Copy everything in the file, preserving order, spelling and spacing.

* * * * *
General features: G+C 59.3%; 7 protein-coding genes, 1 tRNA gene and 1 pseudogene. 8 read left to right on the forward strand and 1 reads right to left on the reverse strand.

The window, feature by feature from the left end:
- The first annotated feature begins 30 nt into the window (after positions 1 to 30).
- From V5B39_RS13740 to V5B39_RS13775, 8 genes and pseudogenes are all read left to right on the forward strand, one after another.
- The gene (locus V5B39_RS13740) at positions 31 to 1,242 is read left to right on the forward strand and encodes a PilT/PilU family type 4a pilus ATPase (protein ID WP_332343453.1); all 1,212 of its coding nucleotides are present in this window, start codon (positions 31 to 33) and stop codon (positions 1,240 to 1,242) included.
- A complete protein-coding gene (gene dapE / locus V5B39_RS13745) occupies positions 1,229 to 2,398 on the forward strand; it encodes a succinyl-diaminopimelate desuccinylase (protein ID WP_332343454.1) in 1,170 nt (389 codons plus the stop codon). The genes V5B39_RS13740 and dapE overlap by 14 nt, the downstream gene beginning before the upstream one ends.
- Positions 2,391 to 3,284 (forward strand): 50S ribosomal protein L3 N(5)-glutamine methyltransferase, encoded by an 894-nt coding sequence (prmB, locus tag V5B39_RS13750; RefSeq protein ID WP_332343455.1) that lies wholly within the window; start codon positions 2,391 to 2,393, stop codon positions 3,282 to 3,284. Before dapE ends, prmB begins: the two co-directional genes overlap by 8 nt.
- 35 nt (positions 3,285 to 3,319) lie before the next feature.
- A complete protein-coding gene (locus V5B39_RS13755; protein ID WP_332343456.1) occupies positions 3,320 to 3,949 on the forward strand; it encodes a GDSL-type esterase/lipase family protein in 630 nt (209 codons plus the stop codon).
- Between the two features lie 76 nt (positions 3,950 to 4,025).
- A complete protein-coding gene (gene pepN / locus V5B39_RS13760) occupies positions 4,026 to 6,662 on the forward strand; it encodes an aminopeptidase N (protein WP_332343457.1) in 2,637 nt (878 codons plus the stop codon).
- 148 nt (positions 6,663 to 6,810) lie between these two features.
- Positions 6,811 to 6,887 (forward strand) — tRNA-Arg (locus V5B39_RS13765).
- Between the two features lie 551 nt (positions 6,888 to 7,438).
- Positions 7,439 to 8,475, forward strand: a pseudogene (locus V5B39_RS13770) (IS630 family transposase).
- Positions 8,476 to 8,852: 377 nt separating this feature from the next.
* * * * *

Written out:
General features: G+C 59.3%; 7 protein-coding genes, 1 tRNA gene and 1 pseudogene. 8 read left to right on the forward strand and 1 reads right to left on the reverse strand.

The window, feature by feature from the left end:
- The first annotated feature begins 30 nt into the window (after positions 1 to 30).
- From V5B39_RS13740 to V5B39_RS13775, 8 genes and pseudogenes are all read left to right on the forward strand, one after another.
- The gene (locus V5B39_RS13740) at positions 31 to 1,242 is read left to right on the forward strand and encodes a PilT/PilU family type 4a pilus ATPase (protein ID WP_332343453.1); all 1,212 of its coding nucleotides are present in this window, start codon (positions 31 to 33) and stop codon (positions 1,240 to 1,242) included.
- A complete protein-coding gene (gene dapE / locus V5B39_RS13745) occupies positions 1,229 to 2,398 on the forward strand; it encodes a succinyl-diaminopimelate desuccinylase (protein ID WP_332343454.1) in 1,170 nt (389 codons plus the stop codon). The genes V5B39_RS13740 and dapE overlap by 14 nt, the downstream gene beginning before the upstream one ends.
- Positions 2,391 to 3,284 (forward strand): 50S ribosomal protein L3 N(5)-glutamine methyltransferase, encoded by an 894-nt coding sequence (prmB, locus tag V5B39_RS13750; RefSeq protein ID WP_332343455.1) that lies wholly within the window; start codon positions 2,391 to 2,393, stop codon positions 3,282 to 3,284. Before dapE ends, prmB begins: the two co-directional genes overlap by 8 nt.
- 35 nt (positions 3,285 to 3,319) lie before the next feature.
- A complete protein-coding gene (locus V5B39_RS13755; protein ID WP_332343456.1) occupies positions 3,320 to 3,949 on the forward strand; it encodes a GDSL-type esterase/lipase family protein in 630 nt (209 codons plus the stop codon).
- Between the two features lie 76 nt (positions 3,950 to 4,025).
- A complete protein-coding gene (gene pepN / locus V5B39_RS13760) occupies positions 4,026 to 6,662 on the forward strand; it encodes an aminopeptidase N (protein WP_332343457.1) in 2,637 nt (878 codons plus the stop codon).
- 148 nt (positions 6,663 to 6,810) lie between these two features.
- Positions 6,811 to 6,887 (forward strand) — tRNA-Arg (locus V5B39_RS13765).
- Between the two features lie 551 nt (positions 6,888 to 7,438).
- Positions 7,439 to 8,475, forward strand: a pseudogene (locus V5B39_RS13770) (IS630 family transposase).
- Positions 8,476 to 8,852: 377 nt separating this feature from the next.